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Macbeth(TM)s status as a tragic hero is highly questionable. His fall from grace fails to work effectively as drama as his character is terminally flawed from the start To what extent do you agree with this statement?

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"Macbeth's status as a tragic hero is highly questionable. His fall from grace fails to work effectively as drama as his character is terminally flawed from the start" To what extent do you agree with this statement? The Tragedy of Macbeth was written in 1606 by William Shakespeare. King James I was on the throne when this play was written. The king was particularly interested in witchcraft, as his life had been threatened by a group of witches in 1591. He had passed a law which condemned anyone to death who practised it. In 1605, one year before the play was written, there was a plot to blow up the king and parliament. These facts are important, as both witchcraft and conspiracy feature strongly in Shakespeare's play - 'The Tragedy of Macbeth'. The play tells a story of man who has just come back from fighting for his king and country in Scotland. He is tricked by a prophecy and encouraged by his wife to commit regicide in order to gain power. Ever since the play was written, 400 years ago, Macbeth has generally been thought to be one of the best tragedies ever written, but is Macbeth really a tragic hero? ...read more.


The fact that Duncan chose to come and stay at his castle shows that Macbeth must been a loyal hero, and that the king thought highly of him. When Duncan enters the castle of Macbeth, Duncan tells Lady Macbeth that she is an honourable hostess. This scene is ironic as Lady Macbeth has planned his death as well as the party. At the beginning of Act I Scene VII Macbeth makes an important soliloquy which gives us an insight into what he's really feeling. From this soliloquy we learn that Macbeth sees Duncan has a good king and a good friend. He feels guilty and that he should be loyal to Duncan. In this soliloquy, Macbeth realises that he must not let his ambition get ahead of him. When he says "The deep damnation of his taking-off" it shows that he would be unable to face the guilt of murdering the king. Macbeth cannot complete his thoughts - at this point in the play he is very unsure of what he should do. Immediately after this soliloquy, Lady Macbeth enters the room. She knows that Macbeth has been having doubts, and Macbeth tells her that he will proceed no further in the business of treason and murder. ...read more.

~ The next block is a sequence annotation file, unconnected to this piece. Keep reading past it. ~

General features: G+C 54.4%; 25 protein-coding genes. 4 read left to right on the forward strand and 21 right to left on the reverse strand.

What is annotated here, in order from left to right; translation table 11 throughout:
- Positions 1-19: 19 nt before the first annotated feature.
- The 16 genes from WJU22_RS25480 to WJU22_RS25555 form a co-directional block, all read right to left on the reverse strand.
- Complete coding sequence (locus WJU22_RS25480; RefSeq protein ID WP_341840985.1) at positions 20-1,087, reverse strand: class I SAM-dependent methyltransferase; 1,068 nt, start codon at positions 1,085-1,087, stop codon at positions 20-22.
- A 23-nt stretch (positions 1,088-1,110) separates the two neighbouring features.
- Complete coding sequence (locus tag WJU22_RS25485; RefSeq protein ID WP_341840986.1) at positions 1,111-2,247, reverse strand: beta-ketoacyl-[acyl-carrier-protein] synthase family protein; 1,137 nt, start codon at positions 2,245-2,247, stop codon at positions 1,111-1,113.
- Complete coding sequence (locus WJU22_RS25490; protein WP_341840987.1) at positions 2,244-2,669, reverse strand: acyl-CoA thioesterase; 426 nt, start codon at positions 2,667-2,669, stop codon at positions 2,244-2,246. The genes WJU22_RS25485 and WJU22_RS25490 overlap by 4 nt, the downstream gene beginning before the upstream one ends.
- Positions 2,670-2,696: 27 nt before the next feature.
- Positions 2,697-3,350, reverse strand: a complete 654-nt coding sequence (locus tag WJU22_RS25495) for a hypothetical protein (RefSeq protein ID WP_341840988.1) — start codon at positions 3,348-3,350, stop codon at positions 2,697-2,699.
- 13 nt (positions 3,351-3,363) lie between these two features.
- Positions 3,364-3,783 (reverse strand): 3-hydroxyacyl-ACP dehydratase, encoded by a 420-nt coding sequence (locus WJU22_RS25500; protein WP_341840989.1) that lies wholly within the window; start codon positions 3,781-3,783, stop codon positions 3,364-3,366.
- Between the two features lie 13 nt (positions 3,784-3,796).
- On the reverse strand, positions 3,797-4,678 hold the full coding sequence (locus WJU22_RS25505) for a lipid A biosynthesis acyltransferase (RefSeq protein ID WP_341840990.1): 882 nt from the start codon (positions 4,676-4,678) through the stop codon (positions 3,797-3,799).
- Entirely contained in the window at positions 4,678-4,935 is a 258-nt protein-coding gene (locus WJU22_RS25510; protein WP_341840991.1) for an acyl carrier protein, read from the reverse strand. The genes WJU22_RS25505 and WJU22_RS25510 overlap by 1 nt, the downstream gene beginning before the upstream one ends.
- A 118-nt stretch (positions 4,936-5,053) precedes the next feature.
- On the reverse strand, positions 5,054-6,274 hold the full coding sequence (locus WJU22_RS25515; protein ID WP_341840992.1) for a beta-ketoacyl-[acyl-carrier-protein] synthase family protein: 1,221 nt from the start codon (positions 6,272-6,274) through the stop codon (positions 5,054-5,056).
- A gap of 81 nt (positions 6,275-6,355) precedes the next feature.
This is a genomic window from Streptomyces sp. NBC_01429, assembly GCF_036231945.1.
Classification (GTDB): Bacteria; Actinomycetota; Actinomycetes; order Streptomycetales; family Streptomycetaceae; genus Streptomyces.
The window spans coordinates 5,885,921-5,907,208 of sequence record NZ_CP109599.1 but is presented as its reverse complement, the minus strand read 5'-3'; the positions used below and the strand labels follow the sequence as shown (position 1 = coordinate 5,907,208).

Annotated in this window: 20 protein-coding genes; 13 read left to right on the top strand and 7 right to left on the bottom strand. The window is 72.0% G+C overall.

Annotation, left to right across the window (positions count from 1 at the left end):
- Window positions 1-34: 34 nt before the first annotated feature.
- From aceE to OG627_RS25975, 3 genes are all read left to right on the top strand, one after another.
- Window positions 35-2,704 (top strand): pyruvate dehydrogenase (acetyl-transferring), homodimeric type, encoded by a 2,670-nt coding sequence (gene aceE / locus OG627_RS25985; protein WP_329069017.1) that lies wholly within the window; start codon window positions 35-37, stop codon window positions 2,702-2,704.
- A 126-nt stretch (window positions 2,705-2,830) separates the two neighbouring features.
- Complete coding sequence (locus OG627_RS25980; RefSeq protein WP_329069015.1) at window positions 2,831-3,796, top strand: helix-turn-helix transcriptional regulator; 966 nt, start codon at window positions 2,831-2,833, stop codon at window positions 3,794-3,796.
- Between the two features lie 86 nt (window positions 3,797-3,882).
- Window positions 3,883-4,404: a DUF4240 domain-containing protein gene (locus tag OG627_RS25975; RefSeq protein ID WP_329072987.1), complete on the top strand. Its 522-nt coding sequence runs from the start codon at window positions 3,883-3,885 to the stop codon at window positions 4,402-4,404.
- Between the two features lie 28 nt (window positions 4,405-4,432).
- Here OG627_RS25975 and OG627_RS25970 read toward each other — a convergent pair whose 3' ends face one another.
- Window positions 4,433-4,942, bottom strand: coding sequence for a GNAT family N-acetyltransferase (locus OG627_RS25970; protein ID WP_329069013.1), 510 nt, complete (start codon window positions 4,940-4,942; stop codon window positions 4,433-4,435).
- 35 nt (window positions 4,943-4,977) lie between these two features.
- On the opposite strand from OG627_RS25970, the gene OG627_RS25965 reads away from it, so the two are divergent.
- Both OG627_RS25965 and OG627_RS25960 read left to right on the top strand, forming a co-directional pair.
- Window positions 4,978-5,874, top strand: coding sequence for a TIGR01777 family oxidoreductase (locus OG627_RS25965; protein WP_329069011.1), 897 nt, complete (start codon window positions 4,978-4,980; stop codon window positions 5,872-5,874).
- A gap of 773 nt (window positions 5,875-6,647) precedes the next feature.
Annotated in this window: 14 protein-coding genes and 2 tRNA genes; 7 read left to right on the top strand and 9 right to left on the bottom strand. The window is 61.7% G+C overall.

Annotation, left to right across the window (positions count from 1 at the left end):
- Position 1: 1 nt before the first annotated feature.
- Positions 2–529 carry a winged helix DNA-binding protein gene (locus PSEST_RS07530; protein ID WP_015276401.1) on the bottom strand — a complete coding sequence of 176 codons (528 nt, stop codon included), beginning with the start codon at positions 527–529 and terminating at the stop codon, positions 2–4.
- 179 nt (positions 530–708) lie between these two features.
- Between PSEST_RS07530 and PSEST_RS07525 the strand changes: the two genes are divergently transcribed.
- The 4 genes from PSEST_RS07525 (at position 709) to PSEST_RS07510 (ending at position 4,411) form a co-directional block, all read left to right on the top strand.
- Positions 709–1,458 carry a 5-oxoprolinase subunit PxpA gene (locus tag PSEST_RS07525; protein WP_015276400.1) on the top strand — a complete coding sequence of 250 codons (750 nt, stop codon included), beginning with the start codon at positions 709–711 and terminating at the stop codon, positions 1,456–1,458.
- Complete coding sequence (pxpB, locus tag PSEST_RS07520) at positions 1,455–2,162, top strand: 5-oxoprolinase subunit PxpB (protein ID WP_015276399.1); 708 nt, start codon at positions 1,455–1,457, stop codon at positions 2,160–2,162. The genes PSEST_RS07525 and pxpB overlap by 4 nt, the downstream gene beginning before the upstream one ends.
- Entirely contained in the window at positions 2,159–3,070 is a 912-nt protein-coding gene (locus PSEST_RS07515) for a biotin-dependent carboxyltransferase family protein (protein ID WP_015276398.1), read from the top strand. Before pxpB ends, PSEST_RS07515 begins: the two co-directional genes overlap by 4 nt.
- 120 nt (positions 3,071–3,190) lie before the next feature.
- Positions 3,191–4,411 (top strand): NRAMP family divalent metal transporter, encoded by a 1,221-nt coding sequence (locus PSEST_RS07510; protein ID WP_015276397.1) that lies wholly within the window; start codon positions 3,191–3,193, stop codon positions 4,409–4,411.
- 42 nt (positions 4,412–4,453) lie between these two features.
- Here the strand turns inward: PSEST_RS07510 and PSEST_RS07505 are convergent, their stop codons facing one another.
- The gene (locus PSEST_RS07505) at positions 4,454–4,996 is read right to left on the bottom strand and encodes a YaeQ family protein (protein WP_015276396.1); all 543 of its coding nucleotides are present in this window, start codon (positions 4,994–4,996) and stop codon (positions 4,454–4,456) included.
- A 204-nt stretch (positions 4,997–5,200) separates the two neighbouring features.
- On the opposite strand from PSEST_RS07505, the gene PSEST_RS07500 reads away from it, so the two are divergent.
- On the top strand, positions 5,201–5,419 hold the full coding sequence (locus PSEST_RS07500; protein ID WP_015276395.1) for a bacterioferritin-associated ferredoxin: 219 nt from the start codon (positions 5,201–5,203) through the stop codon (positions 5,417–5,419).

Macbeth was extremely angry when the servant told him this, and went to see the truth for himself. As Macbeth goes to war for the last time, he knows he's going to die and his army is outnumbered by far. Even now, at the end of the play, there is still a sense of loyalty and honour, as Macbeth began the play a warrior, and he ends it as a warrior. I believe this shows Macbeth to be a true tragic hero. Even when compared to Othello, where the murderous thoughts didn't begin until much further into the play, there are still many signs which show that Macbeth was a good, honourable man. His fall from grace was planned by witchcraft, and encouraged by his manipulating wife. Macbeth's three main soliloquies along with his bloody imagery showed the huge amount of uncertainty and guilt he was feeling throughout the first half of the play. His use of the word 'sleep' shows us what he's feeling along with the constant reference to blood. Although what he did was wrong, it is not enough to take away his title of a tragic hero, as his soliloquies showed us that he had huge struggles against himself before, during and after committing his terrible deeds. ?? ?? ?? ?? ...read more.

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